I will add that they only exterminated the natives when necessary. Most other cultures would have gone and solved the problem permanently. The USA went for forced relocation on an on going basis rather than extermination.

I will also add that the USA really rose to power after the WWII smashed up everyone else.


16 posted on 04/03/2014 6:32:18 AM PDT by staytrue
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To: staytrue

Forced re-location resulted in mass deaths, so the result was the same (and I am ok with that) because if we had not cleared the continent of them for the most part... we would now be in a south/central american situation at best or a south africa type situation at worse.

In the end, it was either us or them. And it may seem heartless but in that situation I will choose us every time.

Unlike most, I see man as he is, not as how I would prefer him to be. And I have no doubt that given the chance any other people or race would have wiped white Europeans off the face of the earth and taken everything they have.


17 posted on 04/03/2014 6:49:47 AM PDT by TexasFreeper2009 (Obama lied .. the economy died.)
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To: kingattax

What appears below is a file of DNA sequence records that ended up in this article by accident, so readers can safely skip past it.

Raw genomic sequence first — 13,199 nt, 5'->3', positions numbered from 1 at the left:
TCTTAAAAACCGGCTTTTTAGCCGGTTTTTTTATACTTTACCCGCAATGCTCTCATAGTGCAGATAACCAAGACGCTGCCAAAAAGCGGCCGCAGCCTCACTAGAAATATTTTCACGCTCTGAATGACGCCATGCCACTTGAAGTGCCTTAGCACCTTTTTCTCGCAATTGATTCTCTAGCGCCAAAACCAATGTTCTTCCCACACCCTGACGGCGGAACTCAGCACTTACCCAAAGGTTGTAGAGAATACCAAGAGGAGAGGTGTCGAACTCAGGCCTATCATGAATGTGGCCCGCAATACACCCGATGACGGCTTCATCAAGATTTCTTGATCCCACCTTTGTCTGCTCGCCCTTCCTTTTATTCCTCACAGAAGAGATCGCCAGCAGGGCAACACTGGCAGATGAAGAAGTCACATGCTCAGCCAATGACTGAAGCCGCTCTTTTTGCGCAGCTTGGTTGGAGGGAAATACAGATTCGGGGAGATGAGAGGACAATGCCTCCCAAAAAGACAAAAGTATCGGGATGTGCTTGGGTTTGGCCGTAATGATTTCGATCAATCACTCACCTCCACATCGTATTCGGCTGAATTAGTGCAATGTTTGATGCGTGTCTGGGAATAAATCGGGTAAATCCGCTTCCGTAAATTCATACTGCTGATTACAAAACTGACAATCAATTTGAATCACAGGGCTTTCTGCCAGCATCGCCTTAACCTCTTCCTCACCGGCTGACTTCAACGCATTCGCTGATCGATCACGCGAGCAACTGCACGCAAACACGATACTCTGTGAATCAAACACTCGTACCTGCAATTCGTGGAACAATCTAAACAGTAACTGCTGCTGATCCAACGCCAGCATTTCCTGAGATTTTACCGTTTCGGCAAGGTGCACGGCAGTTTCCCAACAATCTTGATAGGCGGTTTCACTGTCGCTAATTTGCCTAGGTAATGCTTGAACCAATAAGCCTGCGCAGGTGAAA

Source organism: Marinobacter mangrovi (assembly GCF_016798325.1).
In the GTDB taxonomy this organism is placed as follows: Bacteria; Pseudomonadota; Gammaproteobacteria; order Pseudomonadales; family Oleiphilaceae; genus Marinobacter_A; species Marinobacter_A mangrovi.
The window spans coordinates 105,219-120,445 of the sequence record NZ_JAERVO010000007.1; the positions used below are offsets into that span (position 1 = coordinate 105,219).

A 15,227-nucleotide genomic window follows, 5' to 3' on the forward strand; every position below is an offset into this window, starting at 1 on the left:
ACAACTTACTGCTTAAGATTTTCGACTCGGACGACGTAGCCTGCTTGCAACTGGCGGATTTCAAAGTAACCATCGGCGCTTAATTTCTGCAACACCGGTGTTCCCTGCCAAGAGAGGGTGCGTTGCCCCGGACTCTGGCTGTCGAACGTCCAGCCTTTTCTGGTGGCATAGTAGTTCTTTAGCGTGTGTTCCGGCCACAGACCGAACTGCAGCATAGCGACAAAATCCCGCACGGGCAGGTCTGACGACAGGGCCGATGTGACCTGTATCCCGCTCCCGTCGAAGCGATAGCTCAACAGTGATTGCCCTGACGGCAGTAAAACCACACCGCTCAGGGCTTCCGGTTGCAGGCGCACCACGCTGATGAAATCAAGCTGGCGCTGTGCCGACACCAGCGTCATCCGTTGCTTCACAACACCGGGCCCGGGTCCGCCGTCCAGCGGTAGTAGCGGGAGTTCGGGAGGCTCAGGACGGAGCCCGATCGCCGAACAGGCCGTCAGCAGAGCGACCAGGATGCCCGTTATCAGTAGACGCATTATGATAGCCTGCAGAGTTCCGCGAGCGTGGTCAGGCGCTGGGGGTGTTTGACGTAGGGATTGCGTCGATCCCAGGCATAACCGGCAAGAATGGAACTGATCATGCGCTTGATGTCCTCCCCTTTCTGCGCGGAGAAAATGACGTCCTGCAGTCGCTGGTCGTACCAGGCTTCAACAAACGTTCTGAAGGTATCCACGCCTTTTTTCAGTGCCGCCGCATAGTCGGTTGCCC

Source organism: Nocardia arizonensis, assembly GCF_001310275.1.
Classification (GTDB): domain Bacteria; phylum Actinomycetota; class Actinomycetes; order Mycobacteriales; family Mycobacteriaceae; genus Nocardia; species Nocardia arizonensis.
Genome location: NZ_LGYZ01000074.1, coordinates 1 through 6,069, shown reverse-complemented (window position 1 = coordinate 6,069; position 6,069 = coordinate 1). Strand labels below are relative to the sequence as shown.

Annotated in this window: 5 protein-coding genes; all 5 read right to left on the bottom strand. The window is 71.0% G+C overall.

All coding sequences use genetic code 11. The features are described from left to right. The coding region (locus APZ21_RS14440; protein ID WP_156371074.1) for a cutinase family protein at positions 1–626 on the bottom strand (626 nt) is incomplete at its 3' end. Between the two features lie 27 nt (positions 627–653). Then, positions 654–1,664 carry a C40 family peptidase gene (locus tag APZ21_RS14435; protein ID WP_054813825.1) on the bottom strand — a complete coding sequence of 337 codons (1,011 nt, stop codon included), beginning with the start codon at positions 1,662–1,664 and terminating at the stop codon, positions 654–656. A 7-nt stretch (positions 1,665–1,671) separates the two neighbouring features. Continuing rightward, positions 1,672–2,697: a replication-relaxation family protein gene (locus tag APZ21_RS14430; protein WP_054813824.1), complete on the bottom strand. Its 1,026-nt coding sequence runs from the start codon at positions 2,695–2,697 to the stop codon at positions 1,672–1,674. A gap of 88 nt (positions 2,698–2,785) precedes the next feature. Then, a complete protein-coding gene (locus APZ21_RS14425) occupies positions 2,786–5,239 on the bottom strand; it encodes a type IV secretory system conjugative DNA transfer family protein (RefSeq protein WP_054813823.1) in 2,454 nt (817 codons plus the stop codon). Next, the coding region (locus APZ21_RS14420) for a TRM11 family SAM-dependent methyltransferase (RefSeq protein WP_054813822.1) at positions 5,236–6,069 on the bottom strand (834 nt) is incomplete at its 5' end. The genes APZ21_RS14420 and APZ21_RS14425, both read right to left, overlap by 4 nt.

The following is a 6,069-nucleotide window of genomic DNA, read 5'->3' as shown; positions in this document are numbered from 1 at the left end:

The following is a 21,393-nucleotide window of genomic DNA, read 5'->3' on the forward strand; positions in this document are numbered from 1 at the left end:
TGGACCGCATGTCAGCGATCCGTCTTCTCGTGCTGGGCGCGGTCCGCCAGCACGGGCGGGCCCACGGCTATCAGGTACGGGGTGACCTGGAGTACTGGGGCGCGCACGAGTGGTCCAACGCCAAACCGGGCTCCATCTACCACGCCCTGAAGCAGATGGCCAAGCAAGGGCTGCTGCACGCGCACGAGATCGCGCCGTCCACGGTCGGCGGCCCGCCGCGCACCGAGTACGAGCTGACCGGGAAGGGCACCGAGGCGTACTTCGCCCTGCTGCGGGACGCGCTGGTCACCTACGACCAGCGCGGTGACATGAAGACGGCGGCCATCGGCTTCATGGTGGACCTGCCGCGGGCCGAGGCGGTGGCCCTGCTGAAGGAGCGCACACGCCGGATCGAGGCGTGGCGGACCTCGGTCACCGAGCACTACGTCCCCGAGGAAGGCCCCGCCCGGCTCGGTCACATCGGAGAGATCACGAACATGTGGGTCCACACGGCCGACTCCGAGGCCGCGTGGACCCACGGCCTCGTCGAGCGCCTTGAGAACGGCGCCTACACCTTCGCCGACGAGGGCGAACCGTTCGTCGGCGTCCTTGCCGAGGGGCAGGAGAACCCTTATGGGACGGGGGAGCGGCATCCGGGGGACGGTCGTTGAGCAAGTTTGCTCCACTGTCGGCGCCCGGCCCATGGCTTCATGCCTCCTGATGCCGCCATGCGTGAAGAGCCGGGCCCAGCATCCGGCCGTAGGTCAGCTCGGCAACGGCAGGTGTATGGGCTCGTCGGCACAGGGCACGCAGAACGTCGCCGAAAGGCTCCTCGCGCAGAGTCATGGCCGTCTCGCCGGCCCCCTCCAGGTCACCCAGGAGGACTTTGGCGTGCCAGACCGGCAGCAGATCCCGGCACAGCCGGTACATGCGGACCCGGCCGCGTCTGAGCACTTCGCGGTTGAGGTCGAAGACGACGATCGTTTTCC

I think America is great, and that is because of history and the leadership of many many people.

What is happening however is we are now facing a bigger challenge.

China.

China has five times our population, and (much) cheaper labor pool, and a strongly nationalistic government which does not allow equal treatment under the law. The country limits companies to Chinese ownership, and prevents foreign (American in other words) ownership of land.

China is doing to America, what America earlier did to the world. Except they are doing it, not simply by competing, but by setting up laws which discriminate.

China is in the drivers seat, and both American parties are playing along.

The problem is, China is getting ever stronger, and ever more sophisticated.

China is a very formidable competitor, and America faces a real threat if we continue to just go along.

I’m not sure how to best deal with China, but what we are currently doing is simply surrendering.

Rapidly.


18 posted on 04/03/2014 6:57:25 AM PDT by Cringing Negativism Network (http://www.census.gov/foreign-trade/balance/c5700.html#2013)
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To: LS